We review this intimate offering by the acclaimed Charlie Kaufman…
As a successful lecturer and writer on the subject of productivity in the service industry, Michael Stone (David Thewlis) lives the hotel-room life. As you might expect, this Lost in Translation existence has left him deeply cynical and, not only that, unable to distinguish one person from another. To Michael, everyone has the same blank, white, male face, and talks with the voice of Tom Noonan, until a chance encounter with the “anomaly” Lisa (get it now?), who has her own face and talks with the voice of Jennifer Jason Leigh. As luck would have it, she’s in Cincinnati for the weekend to attend Michael’s lecture. Star-struck, nervous and gabbling, and unable to believe that Michael isn’t more interested in her friend Emily, she ends up spending the night with him. Michael is convinced he’s finally in love, but will that conviction be enough to keep Lisa unique to him in a faceless world?
Anomalisa, the latest picture from acclaimed screenwriter Charlie Kaufman (Being John Malkovich, Adaptation., Eternal Sunshine of the Spotless Mind) and only his second as director, is a hauntingly intimate little puppet-show of a movie. When I say puppet-show, I don’t only mean that Kaufman finds himself once again puppeteering his characters through an odd, yet familiar, world; the film uses stop-motion animation. Even the most cursory Internet research on the project will tell you that the project was written and performed ten years ago as a “sound play” – performers on stage, but using only their voices, a score by Carter Burwell, and sound effects as necessary to convey the story. At some point, some bright spark had the idea that a sound-only play would be a good thing to translate to the visual medium of film, whereupon a brighter spark – Kaufman – hit upon doing it with animation. And it works, really it does. Save for an occasional surrealistic touch, there is something intensely recognisable about this world that mostly only exists as a bar, a corridor, and a hotel room. Perhaps it’s something about the sterile interchangeability of hotels in general. Certainly the choice of Cincinnati as a setting is not arbitrary; there is something existentially bland about the hundreds and hundreds of decently-sized cities that litter the United States, their names vaguely familiar, but having no associations to call to mind: Cleveland, Pittsburgh, Tulsa, Des Moines, Montgomery, the various Springfields. This sort of Rotterdam-or-anywhere setting has been put to work in live-action films such as Se7en, Dark City, and The Matrix, for various purposes, but there is always something self-consciously surreal about its use, constantly drawing to viewers’ attention that they are not inhabiting mundane reality. In animation, stop-motion especially, we expect a world that is simultaneously limited in its scale and a universe unto itself. For that reason alone, this is Kaufman’s most modest project, his least surreal.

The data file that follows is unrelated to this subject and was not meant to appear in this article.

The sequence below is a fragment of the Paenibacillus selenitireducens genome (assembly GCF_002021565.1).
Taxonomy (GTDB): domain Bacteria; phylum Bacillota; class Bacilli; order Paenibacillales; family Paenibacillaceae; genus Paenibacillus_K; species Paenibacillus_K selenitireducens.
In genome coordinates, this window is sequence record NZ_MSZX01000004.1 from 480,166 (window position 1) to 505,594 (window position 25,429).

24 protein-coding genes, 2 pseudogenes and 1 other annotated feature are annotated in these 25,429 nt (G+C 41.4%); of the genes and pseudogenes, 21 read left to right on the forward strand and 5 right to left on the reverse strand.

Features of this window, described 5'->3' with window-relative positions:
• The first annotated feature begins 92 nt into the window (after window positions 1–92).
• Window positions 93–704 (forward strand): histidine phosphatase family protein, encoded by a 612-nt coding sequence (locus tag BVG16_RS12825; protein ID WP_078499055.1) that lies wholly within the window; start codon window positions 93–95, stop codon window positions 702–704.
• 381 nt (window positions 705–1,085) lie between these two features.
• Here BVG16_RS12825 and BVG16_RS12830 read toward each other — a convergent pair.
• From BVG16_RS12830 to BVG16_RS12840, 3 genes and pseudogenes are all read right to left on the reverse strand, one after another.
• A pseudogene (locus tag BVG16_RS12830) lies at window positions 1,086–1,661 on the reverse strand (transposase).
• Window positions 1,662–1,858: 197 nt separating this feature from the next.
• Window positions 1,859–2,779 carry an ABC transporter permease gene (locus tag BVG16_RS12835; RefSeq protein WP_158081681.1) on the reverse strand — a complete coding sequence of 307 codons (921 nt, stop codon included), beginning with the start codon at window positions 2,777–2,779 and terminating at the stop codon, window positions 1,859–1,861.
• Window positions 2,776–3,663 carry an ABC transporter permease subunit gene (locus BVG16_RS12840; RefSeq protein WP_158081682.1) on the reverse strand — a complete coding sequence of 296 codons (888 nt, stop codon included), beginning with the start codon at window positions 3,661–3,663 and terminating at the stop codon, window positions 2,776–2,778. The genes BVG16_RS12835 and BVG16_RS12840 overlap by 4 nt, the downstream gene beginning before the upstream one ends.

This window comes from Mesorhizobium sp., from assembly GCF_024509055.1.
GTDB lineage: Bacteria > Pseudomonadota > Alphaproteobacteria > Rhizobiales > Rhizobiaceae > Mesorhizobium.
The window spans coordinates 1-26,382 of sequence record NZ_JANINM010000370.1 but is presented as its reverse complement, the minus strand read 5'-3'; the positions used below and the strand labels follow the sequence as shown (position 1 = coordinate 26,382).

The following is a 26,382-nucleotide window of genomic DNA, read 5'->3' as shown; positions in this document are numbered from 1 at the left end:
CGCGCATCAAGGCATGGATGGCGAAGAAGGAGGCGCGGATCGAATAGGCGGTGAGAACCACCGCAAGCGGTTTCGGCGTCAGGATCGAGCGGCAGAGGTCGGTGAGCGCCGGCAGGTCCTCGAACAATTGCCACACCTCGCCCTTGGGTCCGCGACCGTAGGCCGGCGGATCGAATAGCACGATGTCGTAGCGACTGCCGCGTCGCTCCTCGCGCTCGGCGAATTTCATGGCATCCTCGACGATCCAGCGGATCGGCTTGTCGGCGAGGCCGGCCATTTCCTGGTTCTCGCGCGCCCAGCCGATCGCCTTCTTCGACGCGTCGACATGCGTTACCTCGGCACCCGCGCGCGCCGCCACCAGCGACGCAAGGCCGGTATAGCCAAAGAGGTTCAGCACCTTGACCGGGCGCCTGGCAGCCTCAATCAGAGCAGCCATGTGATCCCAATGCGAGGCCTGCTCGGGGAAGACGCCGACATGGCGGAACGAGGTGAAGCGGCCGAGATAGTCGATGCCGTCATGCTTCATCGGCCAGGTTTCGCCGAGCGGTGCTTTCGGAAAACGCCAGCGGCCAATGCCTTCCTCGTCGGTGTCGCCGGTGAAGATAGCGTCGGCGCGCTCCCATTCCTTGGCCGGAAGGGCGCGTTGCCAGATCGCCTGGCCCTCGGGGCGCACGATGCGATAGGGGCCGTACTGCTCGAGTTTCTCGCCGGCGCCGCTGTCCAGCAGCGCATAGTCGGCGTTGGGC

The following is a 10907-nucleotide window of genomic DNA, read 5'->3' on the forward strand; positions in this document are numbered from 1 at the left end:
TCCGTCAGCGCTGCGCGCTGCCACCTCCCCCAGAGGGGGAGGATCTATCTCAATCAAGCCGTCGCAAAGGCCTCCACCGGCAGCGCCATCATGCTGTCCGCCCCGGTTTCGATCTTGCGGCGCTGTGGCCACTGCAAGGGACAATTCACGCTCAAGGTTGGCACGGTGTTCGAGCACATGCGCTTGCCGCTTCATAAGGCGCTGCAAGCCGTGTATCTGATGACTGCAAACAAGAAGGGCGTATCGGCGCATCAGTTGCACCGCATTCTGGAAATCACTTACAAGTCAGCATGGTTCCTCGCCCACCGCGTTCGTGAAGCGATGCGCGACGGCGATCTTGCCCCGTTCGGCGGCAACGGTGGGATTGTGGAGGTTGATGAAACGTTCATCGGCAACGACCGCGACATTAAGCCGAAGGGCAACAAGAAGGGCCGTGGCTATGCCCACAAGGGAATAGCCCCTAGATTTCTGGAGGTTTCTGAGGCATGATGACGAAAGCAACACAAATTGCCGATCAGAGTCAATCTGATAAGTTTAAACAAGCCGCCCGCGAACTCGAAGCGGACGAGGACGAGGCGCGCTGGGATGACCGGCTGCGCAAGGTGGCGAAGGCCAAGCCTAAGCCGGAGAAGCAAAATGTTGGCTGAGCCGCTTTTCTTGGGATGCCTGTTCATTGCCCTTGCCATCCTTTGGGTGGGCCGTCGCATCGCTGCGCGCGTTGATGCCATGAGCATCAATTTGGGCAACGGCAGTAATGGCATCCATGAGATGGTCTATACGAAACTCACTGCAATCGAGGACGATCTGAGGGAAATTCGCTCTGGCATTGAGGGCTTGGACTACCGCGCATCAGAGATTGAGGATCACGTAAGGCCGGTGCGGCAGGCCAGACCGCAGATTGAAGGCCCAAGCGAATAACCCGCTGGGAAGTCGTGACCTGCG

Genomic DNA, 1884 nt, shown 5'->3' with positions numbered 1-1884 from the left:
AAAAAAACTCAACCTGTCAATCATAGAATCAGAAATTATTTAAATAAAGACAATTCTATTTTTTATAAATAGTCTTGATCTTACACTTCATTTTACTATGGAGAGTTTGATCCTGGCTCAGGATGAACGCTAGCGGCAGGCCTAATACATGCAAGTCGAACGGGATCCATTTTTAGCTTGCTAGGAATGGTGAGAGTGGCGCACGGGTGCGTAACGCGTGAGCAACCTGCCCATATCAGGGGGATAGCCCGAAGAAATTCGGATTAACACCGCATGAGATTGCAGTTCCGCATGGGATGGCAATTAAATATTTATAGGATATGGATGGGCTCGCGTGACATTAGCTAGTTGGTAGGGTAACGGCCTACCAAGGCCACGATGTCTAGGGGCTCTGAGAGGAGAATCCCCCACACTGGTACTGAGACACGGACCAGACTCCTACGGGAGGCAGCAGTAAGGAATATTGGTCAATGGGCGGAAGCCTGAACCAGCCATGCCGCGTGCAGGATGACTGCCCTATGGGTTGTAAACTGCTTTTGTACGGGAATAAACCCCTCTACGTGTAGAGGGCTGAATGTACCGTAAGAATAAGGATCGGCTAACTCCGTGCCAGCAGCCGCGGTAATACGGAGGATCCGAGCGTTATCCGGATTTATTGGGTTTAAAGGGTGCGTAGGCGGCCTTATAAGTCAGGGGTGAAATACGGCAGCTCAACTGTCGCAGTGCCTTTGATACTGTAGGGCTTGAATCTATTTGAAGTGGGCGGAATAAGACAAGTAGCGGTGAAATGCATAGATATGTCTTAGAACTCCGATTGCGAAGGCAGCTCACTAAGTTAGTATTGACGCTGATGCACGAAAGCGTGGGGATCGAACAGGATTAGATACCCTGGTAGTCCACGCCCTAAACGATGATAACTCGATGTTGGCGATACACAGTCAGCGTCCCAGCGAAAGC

Every one of his previous films has earned the adjective “mind-bending” in some review or other. No doubt the same will happen with Anomalisa but, one Kafkaesque dream sequence aside, it doesn’t deserve it. The everyone-is-Tom-Noonan conceit may seem a recognisable one; it might bring to mind the everyone-is-John-Malkovich conceit from Being John Malkovich. But the picture does not unfold through various layers of reality or anything like that, and what begins as a quirky little rom-com unfolding in a peculiar little world soon reveals itself as something more grounded, more serious, more interested in the ways that people commit self-sabotage in day-to-day life; in short, more intensely, painfully human. The odd quirks remain, and are not always successful, but the overall picture is of one of cinema’s most distinctive voices facing middle age with wisdom and gravitas.
Anomalisa is released today (11th July) on DVD and BLu-Ray, will you be buying yourself a copy? Let us know in the comment box below!